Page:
Terbium Triumph

Bench-to-bedside successes: Fruitful collaborations at PSI’s Center for Radiopharmaceutical Sciences make bringing Terbium-161 to the clinic a reality.

Cristina Müller and Nick van der Meulen (Photo: Paul Scherrer Institute/Markus Fischer)

Terbium-161 is one of several novel radioisotopes under development at PSI’s Center for Radiopharmaceutical Sciences (CRS) to treat cancer. When linked to a ligand that binds to a target found specifically (or overexpressed) in cancerous cells, the radioisotope enables highly targeted radiotherapy. Terbium-161, which is subject to beta decay, is particularly exciting for therapeutic reasons because it produces abundant short-range ‘Auger’ electrons. This means that the peak of the radiation dose is delivered within the cell. Consequently, terbium-161 is more effective at achieving targeted destruction of cancer cells than, for example, lutetium-177, a more established therapeutic beta-emitting radionuclide.

Now, almost 10 years and over 20 publications into the PSI terbium story, and a long-standing collaboration between the groups of Cristina Müller (Nuclide Chemistry, CRS) and Nick van der Meulen (Radionuclide Development, CRS/LRC) has made exciting advances that bring clinical application of terbium-161 onto the horizon.  In particular, a prize and two recent publications have taken important steps to bridge the gap between bench and bedside, culminating in an SNSF project with University Hospital Basel, planned for 2022.

Key to the success of terbium-161 is the unique set-up at PSI, which incorporates on one campus the different steps of preparing radionuclides – a complex procedure, performed in lead shielded cells - and developing them for pharmaceutical use.

“Terbium radionuclides are purified on-site at PSI by Nick van der Meulen and his team, and my team then use and investigate them for therapy and imaging,” explains Cristina Müller. “We pass each other in the corridor almost every day, and can easily bounce ideas off each other and troubleshoot if something is not working. It’s a rare opportunity to have these research activities together in one laboratory.”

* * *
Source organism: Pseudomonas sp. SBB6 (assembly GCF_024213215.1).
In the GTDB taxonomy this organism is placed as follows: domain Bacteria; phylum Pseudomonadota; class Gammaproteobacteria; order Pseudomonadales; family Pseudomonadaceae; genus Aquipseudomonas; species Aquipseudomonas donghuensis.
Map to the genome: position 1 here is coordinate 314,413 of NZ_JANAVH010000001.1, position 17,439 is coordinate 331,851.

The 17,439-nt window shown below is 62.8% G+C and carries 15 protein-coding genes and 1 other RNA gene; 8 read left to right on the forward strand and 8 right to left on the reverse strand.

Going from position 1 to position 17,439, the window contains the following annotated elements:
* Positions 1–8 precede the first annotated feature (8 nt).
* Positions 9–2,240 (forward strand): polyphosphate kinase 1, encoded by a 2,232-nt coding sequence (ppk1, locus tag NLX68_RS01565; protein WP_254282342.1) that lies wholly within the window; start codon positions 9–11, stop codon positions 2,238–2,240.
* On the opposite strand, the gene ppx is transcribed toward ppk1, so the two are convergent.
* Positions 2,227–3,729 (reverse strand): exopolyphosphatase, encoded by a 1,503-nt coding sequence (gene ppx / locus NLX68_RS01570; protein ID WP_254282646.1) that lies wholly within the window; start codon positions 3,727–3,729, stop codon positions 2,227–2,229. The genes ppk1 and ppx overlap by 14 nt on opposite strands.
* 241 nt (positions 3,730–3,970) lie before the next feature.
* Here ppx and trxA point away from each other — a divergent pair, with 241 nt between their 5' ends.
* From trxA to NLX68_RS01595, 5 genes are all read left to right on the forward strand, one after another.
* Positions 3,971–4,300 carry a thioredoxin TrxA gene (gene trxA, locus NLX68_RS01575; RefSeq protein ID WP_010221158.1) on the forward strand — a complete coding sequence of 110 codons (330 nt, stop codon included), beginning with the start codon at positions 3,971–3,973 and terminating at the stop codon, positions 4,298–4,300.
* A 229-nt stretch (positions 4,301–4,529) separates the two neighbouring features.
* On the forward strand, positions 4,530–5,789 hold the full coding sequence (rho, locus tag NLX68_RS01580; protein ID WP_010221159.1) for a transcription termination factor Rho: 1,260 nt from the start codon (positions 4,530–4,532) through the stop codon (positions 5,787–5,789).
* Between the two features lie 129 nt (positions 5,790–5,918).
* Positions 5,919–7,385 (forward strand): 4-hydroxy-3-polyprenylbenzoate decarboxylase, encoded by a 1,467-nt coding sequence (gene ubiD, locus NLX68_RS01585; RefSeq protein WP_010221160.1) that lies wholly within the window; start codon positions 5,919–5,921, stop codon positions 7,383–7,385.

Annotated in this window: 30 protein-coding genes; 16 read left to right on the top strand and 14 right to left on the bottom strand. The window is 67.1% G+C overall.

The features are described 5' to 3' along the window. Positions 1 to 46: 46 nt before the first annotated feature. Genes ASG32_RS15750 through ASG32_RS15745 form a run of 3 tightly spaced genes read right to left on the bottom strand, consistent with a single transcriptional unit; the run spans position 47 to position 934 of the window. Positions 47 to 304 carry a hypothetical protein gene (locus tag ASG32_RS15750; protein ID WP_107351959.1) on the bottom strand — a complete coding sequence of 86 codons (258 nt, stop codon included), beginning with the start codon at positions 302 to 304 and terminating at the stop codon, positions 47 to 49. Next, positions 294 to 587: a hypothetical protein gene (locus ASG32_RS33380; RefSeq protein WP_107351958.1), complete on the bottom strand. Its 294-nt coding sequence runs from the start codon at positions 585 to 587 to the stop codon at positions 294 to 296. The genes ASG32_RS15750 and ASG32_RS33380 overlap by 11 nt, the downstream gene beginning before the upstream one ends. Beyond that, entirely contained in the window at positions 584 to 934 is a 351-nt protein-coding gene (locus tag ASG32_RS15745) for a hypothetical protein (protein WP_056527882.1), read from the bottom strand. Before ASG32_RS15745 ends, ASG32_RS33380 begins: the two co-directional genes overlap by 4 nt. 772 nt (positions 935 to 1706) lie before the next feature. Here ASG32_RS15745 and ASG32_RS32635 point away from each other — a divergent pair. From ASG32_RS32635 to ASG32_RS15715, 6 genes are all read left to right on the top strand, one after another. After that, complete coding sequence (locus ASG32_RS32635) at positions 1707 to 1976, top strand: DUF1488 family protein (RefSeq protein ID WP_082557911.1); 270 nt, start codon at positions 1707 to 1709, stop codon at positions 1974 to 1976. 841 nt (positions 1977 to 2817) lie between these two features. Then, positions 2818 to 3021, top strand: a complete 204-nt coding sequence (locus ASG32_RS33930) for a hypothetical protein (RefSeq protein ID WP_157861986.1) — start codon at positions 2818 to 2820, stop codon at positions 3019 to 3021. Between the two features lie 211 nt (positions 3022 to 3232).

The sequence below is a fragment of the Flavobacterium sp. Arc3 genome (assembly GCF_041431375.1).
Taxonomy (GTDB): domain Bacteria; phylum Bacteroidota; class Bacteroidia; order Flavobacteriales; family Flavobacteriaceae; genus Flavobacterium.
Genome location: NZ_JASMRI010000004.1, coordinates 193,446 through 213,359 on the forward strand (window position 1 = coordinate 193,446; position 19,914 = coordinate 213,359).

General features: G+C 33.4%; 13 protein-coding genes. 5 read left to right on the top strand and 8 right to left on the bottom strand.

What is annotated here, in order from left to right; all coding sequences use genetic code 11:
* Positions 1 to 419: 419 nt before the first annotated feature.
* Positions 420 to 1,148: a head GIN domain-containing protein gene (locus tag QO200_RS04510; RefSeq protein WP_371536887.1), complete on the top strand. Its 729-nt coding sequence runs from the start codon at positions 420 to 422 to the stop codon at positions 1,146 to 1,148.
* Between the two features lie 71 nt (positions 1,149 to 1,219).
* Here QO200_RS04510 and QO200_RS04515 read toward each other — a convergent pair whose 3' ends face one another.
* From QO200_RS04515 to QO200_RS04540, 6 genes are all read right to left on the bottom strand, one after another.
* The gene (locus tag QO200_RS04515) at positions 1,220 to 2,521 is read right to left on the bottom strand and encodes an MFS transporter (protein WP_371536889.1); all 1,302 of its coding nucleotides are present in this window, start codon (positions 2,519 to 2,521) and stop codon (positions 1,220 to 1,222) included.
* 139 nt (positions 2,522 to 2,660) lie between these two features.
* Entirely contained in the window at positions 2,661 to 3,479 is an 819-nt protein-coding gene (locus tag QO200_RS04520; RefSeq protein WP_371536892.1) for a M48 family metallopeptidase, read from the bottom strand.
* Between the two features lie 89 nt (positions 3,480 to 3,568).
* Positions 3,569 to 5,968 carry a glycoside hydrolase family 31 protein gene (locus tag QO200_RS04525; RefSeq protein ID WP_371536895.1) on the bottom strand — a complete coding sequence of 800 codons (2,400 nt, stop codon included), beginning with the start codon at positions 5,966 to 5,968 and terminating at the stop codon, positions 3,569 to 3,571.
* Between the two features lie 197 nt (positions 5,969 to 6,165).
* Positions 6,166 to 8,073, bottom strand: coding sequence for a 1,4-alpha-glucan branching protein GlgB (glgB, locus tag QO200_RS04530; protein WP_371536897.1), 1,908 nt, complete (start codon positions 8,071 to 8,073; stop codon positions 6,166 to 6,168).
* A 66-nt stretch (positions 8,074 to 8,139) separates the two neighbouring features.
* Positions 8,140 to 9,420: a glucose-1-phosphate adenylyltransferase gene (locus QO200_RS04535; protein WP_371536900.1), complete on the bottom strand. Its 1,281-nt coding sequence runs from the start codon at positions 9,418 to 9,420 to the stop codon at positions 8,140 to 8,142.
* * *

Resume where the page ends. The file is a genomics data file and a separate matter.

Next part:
Attracting clinical attention: European Journal of Nuclear Medicine and Molecular Imaging (EJNMMI) 2020 Best Paper prize

In a recent success, Müller, van der Meulen and colleagues won the European Journal of Nuclear Medicine and Molecular Imaging (EJNMMI) 2020 Best Paper prize for their publication, ‘Terbium-161 for PSMA-targeted radionuclide therapy of prostate cancer’. In it, they describe a preclinical use of terbium-161 to treat prostate cancer, and highlight to clinicians the clear advantages of terbium-161.

Müller’s group linked terbium-161 to ligands targeting prostate-specific membrane antigen (PSMA), a glycoprotein found on the surface cells in all prostrate tissue, but overexpressed in prostate cancer cells. They then tested terbium-161 conjugates in-vitro and in tumour-bearing mice, and compared them to equivalent lutetium-177 conjugates, demonstrating the dramatically superior therapeutic effect of terbium-161.

Part of the challenge of moving terbium-161, or any new radionuclide, from bench to bedside, is in attracting the attention of clinicians. By strategically publishing their successful preclinical results in a clinical journal, European Journal of Nuclear Medicine and Molecular Imaging, and by using the already clinically-employed PSMA ligand, they were able to draw attention to the benefits of terbium-161 from clinicians.

“PSMA has evolved as one of the most successful targets for nuclear oncology purposes - Novartis are currently in phase III clinical trials with leutetium-177 linked to PSMA-617. Therefore, clinicians are already familiar with this ligand and are interested to consider terbium-161 as an alternative to lutetium-177,” explains Cristina Müller.

Studying the subcellular localisation

An important question, crucial for optimising the terbium-161 therapeutic effect, is where exactly in the cell the radiation dose is delivered. Achieving the maximum therapeutic benefit from the short-range electrons is dependent on the type of ligand that terbium-161 is bound to and the subcellular location of its receptors. In another successful preclinical study, published recently in the European Journal of Nuclear Medicine and Molecular Imaging, Müller’s team investigated the effect of subcellular localisation of terbium-161 labelled antagonists to optimise treatment of neuroendocrine neoplasms – tumours that arise from cells of the endocrine and nervous systems. They investigated ligands that brought terbium-161 to different areas of the cell; namely the cell cytoplasm, the cell membrane and the cell nucleus. They discovered that terbium-161 bound to a membrane-localising linker peptide, 161Tb-DOTA-LM3, was highly effective at exploiting the short-range Auger electrons of terbium-161. They also, once again, demonstrated the improved efficacy of terbium-161 conjugates versus its leutetium-177 counterparts.

Bringing terbium-161 to the clinic

The success of this work brings fulfilment of the ultimate goal of this work in sight. Van der Meulen's group are currently developing the upscaling of terbium-161 production. In 2022, terbium-161 will be brought to the clinic. An SNSF project, a collaboration between Professor Roger Schibli, head of CRS, and Professor Damian Wild at the Basel University Hospital will perform Phase 0 and Phase 1 clinical trials with membrane localising 161Tb-DOTA-LM3 in humans. To achieve this goal, another collaboration based at the PSI CRS is essential. The production of 161Tb-DOTA-LM3 to required standards for the clinic will be performed by the Clinical Drug Supply group of Susanne Geistlich using the clean room facilities at the CRS, which enable the manufacture of safe radiopharmaceuticals to Good Manufacturing Practice (GMP) standards.

Text: Miriam Arrell / Paul Scherrer Institute